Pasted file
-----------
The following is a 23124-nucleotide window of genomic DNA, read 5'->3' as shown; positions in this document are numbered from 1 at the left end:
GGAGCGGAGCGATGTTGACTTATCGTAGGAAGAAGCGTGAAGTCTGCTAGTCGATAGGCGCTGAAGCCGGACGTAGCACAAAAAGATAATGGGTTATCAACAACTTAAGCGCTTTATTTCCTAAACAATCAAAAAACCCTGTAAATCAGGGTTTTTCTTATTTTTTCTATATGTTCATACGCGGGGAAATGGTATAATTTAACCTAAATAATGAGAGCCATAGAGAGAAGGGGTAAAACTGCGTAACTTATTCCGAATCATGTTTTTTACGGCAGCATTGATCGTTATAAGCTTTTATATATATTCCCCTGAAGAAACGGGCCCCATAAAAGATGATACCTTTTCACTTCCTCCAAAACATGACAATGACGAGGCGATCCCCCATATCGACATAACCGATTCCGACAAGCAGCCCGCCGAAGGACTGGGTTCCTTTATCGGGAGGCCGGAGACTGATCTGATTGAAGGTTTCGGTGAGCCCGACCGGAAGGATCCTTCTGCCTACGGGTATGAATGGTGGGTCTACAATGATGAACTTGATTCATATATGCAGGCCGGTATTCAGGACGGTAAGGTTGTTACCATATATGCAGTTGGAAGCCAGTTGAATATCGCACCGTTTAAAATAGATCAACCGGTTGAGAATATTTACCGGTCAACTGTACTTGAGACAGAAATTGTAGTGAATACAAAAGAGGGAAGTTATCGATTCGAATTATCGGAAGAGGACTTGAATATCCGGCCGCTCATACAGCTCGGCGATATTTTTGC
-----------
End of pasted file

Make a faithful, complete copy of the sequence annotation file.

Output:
The following is a 23124-nucleotide window of genomic DNA, read 5'->3' as shown; positions in this document are numbered from 1 at the left end:
GGAGCGGAGCGATGTTGACTTATCGTAGGAAGAAGCGTGAAGTCTGCTAGTCGATAGGCGCTGAAGCCGGACGTAGCACAAAAAGATAATGGGTTATCAACAACTTAAGCGCTTTATTTCCTAAACAATCAAAAAACCCTGTAAATCAGGGTTTTTCTTATTTTTTCTATATGTTCATACGCGGGGAAATGGTATAATTTAACCTAAATAATGAGAGCCATAGAGAGAAGGGGTAAAACTGCGTAACTTATTCCGAATCATGTTTTTTACGGCAGCATTGATCGTTATAAGCTTTTATATATATTCCCCTGAAGAAACGGGCCCCATAAAAGATGATACCTTTTCACTTCCTCCAAAACATGACAATGACGAGGCGATCCCCCATATCGACATAACCGATTCCGACAAGCAGCCCGCCGAAGGACTGGGTTCCTTTATCGGGAGGCCGGAGACTGATCTGATTGAAGGTTTCGGTGAGCCCGACCGGAAGGATCCTTCTGCCTACGGGTATGAATGGTGGGTCTACAATGATGAACTTGATTCATATATGCAGGCCGGTATTCAGGACGGTAAGGTTGTTACCATATATGCAGTTGGAAGCCAGTTGAATATCGCACCGTTTAAAATAGATCAACCGGTTGAGAATATTTACCGGTCAACTGTACTTGAGACAGAAATTGTAGTGAATACAAAAGAGGGAAGTTATCGATTCGAATTATCGGAAGAGGACTTGAATATCCGGCCGCTCATACAGCTCGGCGATATTTTTGC